This article is only available in the PDF format. Download the PDF to view the article, as well as its associated figures and tables.
Nine hundred and thirty-three physicians have been tested to evaluate their ability to make cardiac diagnoses by auscultation alone. Fifteen "unknowns," recorded on tape and played back through individual stethophones, with simultaneous presentation of the visual pattern of the sound on the face of an oscilloscope, were used for the test. The "unknowns" were all classic examples of common normal and abnormal auscultatory phenomena and had been pre-tested to assure fidelity of reproduction and the ability of physicians with adequate training in auscultation to identify the examples readily. The highest scores were achieved by those physicians who had been certified in the subspecialty of cardiovascular disease while the lowest scores were made by physicians without specialized training who had been in practice for more than 20 years.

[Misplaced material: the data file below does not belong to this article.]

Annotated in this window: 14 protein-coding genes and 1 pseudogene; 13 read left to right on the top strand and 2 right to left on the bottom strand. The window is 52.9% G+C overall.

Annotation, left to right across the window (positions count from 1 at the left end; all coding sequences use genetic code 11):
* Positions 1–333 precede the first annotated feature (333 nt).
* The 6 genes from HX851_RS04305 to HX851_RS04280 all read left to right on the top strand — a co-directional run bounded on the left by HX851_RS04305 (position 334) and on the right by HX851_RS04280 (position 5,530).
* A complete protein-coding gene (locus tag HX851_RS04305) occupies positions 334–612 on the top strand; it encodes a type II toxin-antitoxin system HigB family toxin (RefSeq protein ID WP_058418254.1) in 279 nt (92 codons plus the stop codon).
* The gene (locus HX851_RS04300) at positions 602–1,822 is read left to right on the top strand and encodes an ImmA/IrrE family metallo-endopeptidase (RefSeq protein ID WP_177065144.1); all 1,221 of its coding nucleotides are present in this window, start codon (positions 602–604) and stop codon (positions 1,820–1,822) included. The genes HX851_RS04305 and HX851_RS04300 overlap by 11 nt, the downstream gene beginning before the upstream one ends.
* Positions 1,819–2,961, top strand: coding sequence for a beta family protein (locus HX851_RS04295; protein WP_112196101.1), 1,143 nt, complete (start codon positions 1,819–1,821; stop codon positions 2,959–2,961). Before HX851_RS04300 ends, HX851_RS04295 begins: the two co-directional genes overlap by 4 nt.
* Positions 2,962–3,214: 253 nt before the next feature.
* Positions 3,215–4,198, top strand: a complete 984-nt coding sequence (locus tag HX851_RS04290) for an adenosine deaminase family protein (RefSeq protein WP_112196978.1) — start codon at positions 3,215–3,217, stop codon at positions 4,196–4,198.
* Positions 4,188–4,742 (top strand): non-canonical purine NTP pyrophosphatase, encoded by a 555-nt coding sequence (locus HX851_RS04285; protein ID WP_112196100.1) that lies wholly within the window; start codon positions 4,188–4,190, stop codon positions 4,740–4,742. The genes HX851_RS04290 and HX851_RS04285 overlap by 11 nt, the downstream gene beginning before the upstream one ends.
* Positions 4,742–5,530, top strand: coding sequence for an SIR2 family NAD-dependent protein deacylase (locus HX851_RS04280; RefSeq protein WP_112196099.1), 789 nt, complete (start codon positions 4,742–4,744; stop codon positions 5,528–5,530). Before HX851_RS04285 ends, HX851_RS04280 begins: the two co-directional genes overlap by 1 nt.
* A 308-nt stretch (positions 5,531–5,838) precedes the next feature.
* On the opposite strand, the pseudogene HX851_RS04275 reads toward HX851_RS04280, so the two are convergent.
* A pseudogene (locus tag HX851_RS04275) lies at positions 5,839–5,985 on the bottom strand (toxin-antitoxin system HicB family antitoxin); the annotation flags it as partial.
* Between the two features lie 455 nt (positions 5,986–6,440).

Butterworth JS, Reppert EH. Auscultatory Acumen in the General Medical Population. JAMA. 1960;174(1):32–34. doi:https://doi.org/10.1001/jama.1960.03030010034009
Customize your JAMA Network experience by selecting one or more topics from the list below.
Create a personal account or sign in to: